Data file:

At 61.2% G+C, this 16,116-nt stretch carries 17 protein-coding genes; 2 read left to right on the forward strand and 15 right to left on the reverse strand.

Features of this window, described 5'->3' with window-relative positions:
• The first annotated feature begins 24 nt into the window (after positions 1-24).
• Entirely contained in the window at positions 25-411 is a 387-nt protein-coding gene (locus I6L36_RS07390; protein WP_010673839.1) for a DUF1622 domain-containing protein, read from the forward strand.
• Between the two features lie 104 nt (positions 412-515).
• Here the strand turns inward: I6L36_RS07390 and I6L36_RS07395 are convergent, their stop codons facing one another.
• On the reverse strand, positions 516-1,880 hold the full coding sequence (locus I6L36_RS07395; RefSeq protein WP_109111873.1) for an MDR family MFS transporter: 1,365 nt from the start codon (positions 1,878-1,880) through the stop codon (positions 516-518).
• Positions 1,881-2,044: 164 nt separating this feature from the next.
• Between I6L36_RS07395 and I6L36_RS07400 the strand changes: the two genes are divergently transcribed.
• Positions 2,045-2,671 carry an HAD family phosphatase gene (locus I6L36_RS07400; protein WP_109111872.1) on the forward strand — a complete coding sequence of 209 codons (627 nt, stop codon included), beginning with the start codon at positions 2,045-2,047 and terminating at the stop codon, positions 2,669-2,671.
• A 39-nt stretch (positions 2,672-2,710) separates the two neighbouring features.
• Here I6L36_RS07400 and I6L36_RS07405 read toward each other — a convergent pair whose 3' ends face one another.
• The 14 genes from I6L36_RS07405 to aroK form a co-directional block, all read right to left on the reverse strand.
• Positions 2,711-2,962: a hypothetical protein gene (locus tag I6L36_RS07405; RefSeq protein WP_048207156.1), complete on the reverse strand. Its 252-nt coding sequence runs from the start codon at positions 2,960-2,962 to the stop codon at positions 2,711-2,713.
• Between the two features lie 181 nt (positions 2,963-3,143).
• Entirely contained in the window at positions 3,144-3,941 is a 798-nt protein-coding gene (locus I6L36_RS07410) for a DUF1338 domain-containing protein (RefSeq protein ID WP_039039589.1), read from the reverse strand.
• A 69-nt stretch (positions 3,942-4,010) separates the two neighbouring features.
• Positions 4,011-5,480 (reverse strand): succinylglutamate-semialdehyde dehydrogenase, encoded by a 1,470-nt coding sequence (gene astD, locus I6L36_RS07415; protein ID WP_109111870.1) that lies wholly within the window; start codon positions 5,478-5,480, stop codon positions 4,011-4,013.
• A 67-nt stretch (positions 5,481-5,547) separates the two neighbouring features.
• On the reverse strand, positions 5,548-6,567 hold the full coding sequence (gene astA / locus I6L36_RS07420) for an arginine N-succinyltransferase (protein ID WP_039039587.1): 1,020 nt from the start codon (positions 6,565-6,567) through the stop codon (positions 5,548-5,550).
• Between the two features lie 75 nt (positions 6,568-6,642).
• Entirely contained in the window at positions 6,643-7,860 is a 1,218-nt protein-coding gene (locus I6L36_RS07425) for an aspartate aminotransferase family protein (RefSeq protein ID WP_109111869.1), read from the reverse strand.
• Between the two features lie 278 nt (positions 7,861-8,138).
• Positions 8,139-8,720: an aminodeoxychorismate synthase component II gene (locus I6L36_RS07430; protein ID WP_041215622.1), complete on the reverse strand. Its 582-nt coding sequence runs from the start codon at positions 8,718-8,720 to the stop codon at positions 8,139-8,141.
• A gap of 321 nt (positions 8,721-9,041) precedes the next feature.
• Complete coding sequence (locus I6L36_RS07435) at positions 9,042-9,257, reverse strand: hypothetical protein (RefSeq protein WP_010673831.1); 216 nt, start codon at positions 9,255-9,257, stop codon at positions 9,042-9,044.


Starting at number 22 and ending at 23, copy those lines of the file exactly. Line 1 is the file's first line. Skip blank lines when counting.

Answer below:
• Entirely contained in the window at positions 6,643-7,860 is a 1,218-nt protein-coding gene (locus I6L36_RS07425) for an aspartate aminotransferase family protein (RefSeq protein ID WP_109111869.1), read from the reverse strand.
• Between the two features lie 278 nt (positions 7,861-8,138).